Patients, Young Grasshopper




Future History: 1968

1968 was a monumental year in American history, but there were no cell phones to capture what went on and no social media to make it spread like wildfire. Luckily, journalists Mikhail Zygar and Karen Shainyan have created a mobile docu-series for BuzzFeed titled Future History: 1968 that centers around the year’s biggest moments. Putting a modern twist on American historical events like the assassination of Martin Luther King Jr. and the U.S./USSR Space Race, each episode is played in vertical screen and incorporates aspects from platforms such as Instagram, YouTube, Google Maps, and Twitter that mirror how consumers consume news today. Airing every week on BuzzFeed News, this innovative depiction of historical events through a social media lens is sure to make American history more digestible for the digital age. 

M&M's Flavor Vote Pop-up

Fan-voted flavor campaigns are nothing new for snack brands, but M&M’s upped the ante with an in-person immersive voting extravaganza. Over the weekend, New Yorkers had the chance to visit the branded M&M’s Flavor Vote Experience in SoHo and vote between three potential new flavors: Crunchy Raspberry, Crunchy Mint, and Crunchy Espresso. The experience featured custom cocktails and made-for-Instagram rooms inspired by each flavor. The mint room featured a life-sized snow globe, the raspberry room was made to look like a raspberry cloud, and the espresso room had a giant espresso machine and coffee cup. For those unable to visit the pop-up, voting is also available online through May 25th making sure everyone has a say in this sweet activation.

The Science of Well-being

Yale made headlines earlier this year when their class on happiness, “Psychology and the Good Life,” became the most popular course ever in the university’s storied history. Perhaps recognizing that society as a whole could benefit from its teachings, Yale is now offering a free online version of the course via Coursera as part of a seminar on the “The Science of Well-Being.” Not only will the course teach students about the science behind happiness, it will also instruct them in practical ways to help apply what they have learned to their own lives with various exercises and mental activities. In today’s climate where people are reporting lower levels of happiness and more mental illness, this class couldn’t have come at a better time.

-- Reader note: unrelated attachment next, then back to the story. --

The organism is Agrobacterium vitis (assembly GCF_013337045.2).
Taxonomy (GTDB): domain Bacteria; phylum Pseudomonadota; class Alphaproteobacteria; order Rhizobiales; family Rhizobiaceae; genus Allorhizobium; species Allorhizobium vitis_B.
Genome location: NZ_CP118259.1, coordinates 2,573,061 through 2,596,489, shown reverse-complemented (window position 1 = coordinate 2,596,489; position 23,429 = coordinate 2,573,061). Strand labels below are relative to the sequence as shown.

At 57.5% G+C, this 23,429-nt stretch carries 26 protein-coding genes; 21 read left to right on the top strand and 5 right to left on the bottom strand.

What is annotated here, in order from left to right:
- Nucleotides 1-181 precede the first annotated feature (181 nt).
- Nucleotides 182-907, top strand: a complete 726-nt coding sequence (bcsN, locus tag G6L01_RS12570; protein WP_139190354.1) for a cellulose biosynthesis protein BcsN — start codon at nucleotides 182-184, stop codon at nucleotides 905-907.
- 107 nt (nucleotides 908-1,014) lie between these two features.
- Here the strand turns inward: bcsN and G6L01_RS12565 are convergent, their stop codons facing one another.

It’s no secret that waiting in line at the pharmacy is a pain. Enter Medly, a new Brooklyn based pharmacy run by Marg and Sahaj Patel that just launched its first brick-and-mortar shop to complement its online services. With stunning attention to detail and a refreshing aqua and white color scheme (hold the fluorescent lighting), New Yorkers who want to forgo the free same-day home delivery Medly offers through its app can visit the chic pharmacy to speak to a pharmacist in person. With plans to open up a series of other pharmacies to increase personal experiences with digital-based prescriptions, Medly is perfect for those looking for a sophisticated and efficient way to pick up their pills.


While we’ve covered plenty of games, apps, and toys that make teaching kids to code easy and fun, someone is finally thinking about the adults. Grasshopper is one of the latest apps out of Google’s Area 120 internal incubator that has gamified learning to code. Named for programmer Grace Hopper, the app asks players to solve fairly simple problems and answer quiz questions to learn JavaScript, a popular programming language. Beautifully designed, easy to use, and highly visual, the free app gives real-time feedback as users collect achievements in a game-like way. Available in both the Apple and Google Play store, Grasshopper is a great way for beginners to hop right in to coding.

The End of "Made In"

The fashion industry is rife with problems surrounding manufacturing but, due in part to pressure from conscious consumers, many brands are looking to change their ways. ASKET, a Swedish menswear brand, debuted new labels in honor of Fashion Revolution Week, a worldwide movement towards transparency in the fashion industry. Upholding a new standard for “Full Traceability,” ASKET’s labels now detail every single step of the manufacturing process, filling in the blanks that “Made In” doesn’t cover. ASKET’s commitment to transparency is sure to be a hit with Millennials who have come to expect information like this readily available at their fingertips. Furthermore, as consumers become more globally minded and eco-conscious, they are holding brands to higher standards and seeking out those whose values align with their own.

Kristin Castillo